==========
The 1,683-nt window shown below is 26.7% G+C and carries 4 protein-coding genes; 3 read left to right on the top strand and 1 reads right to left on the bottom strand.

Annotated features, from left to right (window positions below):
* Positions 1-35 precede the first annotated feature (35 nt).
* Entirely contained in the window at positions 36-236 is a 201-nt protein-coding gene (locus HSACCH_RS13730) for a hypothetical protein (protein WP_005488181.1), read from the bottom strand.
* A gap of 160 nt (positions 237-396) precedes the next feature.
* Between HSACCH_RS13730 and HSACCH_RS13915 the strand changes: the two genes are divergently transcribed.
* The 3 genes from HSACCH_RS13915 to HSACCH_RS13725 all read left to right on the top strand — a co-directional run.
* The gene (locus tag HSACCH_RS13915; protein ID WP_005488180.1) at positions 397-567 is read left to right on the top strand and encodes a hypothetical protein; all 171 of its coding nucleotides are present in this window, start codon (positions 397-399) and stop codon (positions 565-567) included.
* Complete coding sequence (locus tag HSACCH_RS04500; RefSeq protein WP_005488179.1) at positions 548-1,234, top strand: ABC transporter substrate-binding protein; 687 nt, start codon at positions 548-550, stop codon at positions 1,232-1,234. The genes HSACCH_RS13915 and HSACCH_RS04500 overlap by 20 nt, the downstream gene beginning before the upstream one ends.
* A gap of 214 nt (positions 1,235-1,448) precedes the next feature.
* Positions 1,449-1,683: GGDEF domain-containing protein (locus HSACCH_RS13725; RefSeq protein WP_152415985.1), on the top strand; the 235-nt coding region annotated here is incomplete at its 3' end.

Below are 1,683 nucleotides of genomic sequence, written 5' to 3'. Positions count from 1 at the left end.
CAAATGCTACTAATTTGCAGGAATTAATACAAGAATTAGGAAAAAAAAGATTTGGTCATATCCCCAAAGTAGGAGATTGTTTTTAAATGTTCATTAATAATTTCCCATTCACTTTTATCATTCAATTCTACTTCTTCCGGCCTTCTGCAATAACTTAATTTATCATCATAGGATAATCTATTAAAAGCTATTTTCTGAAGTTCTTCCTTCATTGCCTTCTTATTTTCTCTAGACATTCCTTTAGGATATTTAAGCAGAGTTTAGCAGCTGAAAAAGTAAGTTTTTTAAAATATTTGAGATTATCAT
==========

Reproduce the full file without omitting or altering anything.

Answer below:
The 1,683-nt window shown below is 26.7% G+C and carries 4 protein-coding genes; 3 read left to right on the top strand and 1 reads right to left on the bottom strand.

Annotated features, from left to right (window positions below):
* Positions 1-35 precede the first annotated feature (35 nt).
* Entirely contained in the window at positions 36-236 is a 201-nt protein-coding gene (locus HSACCH_RS13730) for a hypothetical protein (protein WP_005488181.1), read from the bottom strand.
* A gap of 160 nt (positions 237-396) precedes the next feature.
* Between HSACCH_RS13730 and HSACCH_RS13915 the strand changes: the two genes are divergently transcribed.
* The 3 genes from HSACCH_RS13915 to HSACCH_RS13725 all read left to right on the top strand — a co-directional run.
* The gene (locus tag HSACCH_RS13915; protein ID WP_005488180.1) at positions 397-567 is read left to right on the top strand and encodes a hypothetical protein; all 171 of its coding nucleotides are present in this window, start codon (positions 397-399) and stop codon (positions 565-567) included.
* Complete coding sequence (locus tag HSACCH_RS04500; RefSeq protein WP_005488179.1) at positions 548-1,234, top strand: ABC transporter substrate-binding protein; 687 nt, start codon at positions 548-550, stop codon at positions 1,232-1,234. The genes HSACCH_RS13915 and HSACCH_RS04500 overlap by 20 nt, the downstream gene beginning before the upstream one ends.
* A gap of 214 nt (positions 1,235-1,448) precedes the next feature.
* Positions 1,449-1,683: GGDEF domain-containing protein (locus HSACCH_RS13725; RefSeq protein WP_152415985.1), on the top strand; the 235-nt coding region annotated here is incomplete at its 3' end.

Below are 1,683 nucleotides of genomic sequence, written 5' to 3'. Positions count from 1 at the left end.
CAAATGCTACTAATTTGCAGGAATTAATACAAGAATTAGGAAAAAAAAGATTTGGTCATATCCCCAAAGTAGGAGATTGTTTTTAAATGTTCATTAATAATTTCCCATTCACTTTTATCATTCAATTCTACTTCTTCCGGCCTTCTGCAATAACTTAATTTATCATCATAGGATAATCTATTAAAAGCTATTTTCTGAAGTTCTTCCTTCATTGCCTTCTTATTTTCTCTAGACATTCCTTTAGGATATTTAAGCAGAGTTTAGCAGCTGAAAAAGTAAGTTTTTTAAAATATTTGAGATTATCAT